When I was diagnosed with rheumatoid arthritis/rheumatoid disease (RA/RD) at age 22, I felt my world crumbling around me. I was supposed to be in my prime, yet I was overcome with pain, swelling, and fatigue.
I had to drop my last semester of college courses, delaying my graduation, until my symptoms were under enough control to write the lengthy papers required for my English major. It was 2000, and the new century was not off to a good start.
Learning what I could about RA
As I began working through the limited treatment options available at the time with my rheumatologist, I learned what I could about this disease. Like most people, I hadn’t known that arthritis could be caused by one’s immune system and impact young people like myself.
Feeling that age-disconnect
I started a subscription to Arthritis Today and, while I learned about life with RA/RD while reading it, I still felt an age-disconnect. Many of the stories about people with RA/RD were decades older than I was. In those early days of the internet, I couldn’t find stories about people like myself: college kids with RA/RD.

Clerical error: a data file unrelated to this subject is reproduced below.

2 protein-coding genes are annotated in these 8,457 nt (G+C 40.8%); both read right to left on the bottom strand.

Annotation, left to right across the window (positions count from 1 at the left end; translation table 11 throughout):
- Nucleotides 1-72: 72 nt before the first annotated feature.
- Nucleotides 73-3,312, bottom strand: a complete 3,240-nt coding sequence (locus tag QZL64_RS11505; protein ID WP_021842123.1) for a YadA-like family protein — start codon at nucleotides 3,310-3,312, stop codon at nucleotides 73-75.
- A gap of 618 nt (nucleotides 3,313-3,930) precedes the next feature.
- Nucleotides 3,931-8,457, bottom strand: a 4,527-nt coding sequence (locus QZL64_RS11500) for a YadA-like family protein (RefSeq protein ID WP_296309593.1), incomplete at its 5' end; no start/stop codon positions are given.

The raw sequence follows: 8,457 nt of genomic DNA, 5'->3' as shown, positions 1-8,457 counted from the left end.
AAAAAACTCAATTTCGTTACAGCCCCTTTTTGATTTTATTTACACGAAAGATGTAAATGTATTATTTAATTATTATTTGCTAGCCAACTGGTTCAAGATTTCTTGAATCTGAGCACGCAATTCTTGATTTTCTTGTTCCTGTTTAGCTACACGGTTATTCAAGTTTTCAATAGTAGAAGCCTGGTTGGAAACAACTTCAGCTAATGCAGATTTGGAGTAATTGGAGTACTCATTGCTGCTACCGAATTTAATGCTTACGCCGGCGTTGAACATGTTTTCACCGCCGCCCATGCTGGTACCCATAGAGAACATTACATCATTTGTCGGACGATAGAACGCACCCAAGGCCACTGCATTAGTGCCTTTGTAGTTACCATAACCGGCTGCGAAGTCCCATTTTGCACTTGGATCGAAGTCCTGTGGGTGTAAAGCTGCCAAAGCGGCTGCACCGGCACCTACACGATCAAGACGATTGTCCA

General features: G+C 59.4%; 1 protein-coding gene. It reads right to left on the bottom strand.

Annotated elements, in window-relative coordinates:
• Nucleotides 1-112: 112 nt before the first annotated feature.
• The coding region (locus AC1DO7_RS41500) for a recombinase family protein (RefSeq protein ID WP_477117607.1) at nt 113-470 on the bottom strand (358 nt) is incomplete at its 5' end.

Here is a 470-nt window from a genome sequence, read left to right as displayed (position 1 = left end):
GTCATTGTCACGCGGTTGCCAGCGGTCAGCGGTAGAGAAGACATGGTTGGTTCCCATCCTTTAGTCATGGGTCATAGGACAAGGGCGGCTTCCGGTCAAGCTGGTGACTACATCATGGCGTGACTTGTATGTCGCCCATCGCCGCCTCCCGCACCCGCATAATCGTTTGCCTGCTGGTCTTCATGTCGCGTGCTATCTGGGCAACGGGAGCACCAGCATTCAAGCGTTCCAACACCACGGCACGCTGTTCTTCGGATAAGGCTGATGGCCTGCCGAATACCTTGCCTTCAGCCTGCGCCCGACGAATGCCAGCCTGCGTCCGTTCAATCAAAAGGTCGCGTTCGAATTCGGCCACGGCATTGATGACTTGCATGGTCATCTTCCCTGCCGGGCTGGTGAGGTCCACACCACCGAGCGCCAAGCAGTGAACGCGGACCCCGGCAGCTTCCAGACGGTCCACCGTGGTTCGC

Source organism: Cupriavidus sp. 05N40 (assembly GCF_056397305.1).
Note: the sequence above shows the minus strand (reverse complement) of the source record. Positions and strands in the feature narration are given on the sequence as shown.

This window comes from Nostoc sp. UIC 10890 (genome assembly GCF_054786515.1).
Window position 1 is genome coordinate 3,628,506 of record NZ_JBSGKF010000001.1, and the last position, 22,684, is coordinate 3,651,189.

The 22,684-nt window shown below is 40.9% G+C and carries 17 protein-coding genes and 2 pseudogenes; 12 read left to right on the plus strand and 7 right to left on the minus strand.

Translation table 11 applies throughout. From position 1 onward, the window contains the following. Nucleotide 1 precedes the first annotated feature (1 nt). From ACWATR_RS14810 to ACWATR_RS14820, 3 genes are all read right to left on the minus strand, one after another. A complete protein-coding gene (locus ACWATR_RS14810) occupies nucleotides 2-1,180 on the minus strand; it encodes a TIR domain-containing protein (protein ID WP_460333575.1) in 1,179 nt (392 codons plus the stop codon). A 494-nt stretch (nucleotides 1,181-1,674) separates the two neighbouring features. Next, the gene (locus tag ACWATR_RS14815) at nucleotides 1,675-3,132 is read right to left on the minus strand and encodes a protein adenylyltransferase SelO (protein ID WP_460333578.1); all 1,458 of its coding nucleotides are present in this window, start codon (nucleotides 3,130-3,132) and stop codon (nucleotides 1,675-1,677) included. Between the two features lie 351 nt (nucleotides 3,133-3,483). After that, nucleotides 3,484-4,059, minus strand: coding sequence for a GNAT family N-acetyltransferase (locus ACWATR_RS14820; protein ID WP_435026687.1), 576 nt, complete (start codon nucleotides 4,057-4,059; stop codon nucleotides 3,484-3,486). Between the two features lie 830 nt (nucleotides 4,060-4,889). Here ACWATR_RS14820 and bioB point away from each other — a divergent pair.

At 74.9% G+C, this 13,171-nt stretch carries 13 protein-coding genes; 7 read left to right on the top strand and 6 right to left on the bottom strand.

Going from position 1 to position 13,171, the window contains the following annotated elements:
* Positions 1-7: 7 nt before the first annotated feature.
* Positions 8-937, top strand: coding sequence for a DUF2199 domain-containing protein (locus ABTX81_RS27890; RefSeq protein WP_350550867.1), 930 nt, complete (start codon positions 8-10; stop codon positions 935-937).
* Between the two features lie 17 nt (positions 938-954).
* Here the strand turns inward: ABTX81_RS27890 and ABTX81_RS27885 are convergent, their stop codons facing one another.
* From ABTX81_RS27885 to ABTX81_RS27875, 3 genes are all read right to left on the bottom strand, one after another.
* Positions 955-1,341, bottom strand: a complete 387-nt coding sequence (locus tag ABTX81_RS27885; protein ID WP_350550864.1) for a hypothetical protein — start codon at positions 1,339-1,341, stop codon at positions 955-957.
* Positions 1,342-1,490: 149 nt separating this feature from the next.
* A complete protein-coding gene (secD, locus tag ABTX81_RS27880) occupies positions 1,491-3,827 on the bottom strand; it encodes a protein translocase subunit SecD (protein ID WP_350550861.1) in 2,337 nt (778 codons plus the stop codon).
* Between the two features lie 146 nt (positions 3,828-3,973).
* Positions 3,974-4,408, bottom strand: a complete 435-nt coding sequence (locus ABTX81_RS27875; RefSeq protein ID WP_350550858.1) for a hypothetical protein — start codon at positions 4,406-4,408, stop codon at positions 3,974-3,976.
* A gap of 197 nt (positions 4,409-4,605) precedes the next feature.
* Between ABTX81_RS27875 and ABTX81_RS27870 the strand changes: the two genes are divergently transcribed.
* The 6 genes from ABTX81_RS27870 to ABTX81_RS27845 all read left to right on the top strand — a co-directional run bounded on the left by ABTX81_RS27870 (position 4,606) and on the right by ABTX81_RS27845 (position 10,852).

An article about a long-distance runner with RA
Then one month, my new issue of Arthritis Today arrived with a picture of a young, fit woman on the cover. She was older than me, but perhaps only by 10 years or so instead of the 30-40 years that often separated me from the people in the articles. I eagerly opened the magazine to read about the toned, athletic woman who apparently had arthritis.